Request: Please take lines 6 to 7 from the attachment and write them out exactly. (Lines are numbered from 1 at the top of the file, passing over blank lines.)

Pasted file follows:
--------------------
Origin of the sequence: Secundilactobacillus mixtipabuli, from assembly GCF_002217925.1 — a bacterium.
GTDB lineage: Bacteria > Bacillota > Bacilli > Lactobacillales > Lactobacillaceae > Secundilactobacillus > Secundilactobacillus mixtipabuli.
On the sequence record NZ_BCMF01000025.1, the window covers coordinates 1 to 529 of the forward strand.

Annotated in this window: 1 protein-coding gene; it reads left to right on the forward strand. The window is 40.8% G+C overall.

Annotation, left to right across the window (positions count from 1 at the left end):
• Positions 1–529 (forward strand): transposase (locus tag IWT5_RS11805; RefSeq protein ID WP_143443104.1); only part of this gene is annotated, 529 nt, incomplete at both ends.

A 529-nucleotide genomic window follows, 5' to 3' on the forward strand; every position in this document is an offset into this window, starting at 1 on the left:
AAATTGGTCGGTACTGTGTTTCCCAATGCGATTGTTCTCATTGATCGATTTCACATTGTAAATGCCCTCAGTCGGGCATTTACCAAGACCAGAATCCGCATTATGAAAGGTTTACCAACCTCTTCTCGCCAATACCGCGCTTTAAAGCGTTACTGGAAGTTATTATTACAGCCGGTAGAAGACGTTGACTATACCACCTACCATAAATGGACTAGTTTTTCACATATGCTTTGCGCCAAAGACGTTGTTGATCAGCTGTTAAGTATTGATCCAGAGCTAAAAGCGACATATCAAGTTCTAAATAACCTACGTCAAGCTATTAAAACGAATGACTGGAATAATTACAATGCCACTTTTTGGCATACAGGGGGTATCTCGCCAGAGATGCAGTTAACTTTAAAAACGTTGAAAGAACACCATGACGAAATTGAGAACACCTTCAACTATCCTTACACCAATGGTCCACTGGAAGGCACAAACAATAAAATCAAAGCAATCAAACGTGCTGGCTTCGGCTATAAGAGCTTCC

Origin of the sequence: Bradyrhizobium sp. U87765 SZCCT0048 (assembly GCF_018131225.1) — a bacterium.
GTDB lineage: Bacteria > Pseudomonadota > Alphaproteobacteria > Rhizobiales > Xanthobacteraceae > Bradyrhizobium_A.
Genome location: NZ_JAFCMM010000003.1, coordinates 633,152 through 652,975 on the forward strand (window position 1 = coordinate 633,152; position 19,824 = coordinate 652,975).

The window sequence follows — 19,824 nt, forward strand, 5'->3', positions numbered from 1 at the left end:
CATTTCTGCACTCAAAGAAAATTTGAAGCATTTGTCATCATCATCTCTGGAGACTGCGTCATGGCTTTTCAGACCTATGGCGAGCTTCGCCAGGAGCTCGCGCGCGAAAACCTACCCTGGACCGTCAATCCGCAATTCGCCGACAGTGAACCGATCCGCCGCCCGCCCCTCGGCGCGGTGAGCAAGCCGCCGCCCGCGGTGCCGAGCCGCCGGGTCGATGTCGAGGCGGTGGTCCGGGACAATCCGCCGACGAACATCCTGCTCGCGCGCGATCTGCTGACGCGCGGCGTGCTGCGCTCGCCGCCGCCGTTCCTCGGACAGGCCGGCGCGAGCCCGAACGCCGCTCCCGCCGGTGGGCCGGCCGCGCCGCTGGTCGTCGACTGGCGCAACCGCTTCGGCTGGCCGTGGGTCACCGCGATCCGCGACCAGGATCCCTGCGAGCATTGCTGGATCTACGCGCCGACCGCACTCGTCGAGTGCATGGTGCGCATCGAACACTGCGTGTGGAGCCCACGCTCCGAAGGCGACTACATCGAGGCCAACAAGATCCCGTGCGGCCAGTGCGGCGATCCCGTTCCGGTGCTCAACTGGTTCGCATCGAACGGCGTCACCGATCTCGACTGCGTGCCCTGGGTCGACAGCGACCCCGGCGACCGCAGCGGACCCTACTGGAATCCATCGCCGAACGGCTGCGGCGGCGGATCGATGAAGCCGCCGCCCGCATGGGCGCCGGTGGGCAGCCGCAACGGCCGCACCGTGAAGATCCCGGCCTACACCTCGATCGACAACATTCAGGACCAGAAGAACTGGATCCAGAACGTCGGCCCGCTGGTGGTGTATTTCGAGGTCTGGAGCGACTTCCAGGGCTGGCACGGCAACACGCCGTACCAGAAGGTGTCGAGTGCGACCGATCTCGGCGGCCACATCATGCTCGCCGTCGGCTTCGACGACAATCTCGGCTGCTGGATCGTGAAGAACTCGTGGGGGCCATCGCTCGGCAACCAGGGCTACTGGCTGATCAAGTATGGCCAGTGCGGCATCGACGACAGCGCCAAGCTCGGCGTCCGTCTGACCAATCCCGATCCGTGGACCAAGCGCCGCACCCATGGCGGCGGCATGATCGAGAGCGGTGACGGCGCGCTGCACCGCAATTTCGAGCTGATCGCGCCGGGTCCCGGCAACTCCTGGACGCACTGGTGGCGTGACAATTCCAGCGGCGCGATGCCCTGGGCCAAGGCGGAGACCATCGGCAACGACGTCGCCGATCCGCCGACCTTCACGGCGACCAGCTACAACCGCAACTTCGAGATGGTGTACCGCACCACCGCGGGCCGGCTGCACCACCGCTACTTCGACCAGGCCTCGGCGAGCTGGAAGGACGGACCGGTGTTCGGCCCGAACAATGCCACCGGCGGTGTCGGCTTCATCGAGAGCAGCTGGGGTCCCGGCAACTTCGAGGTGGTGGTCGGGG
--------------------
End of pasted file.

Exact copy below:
• Positions 1–529 (forward strand): transposase (locus tag IWT5_RS11805; RefSeq protein ID WP_143443104.1); only part of this gene is annotated, 529 nt, incomplete at both ends.

A 529-nucleotide genomic window follows, 5' to 3' on the forward strand; every position in this document is an offset into this window, starting at 1 on the left: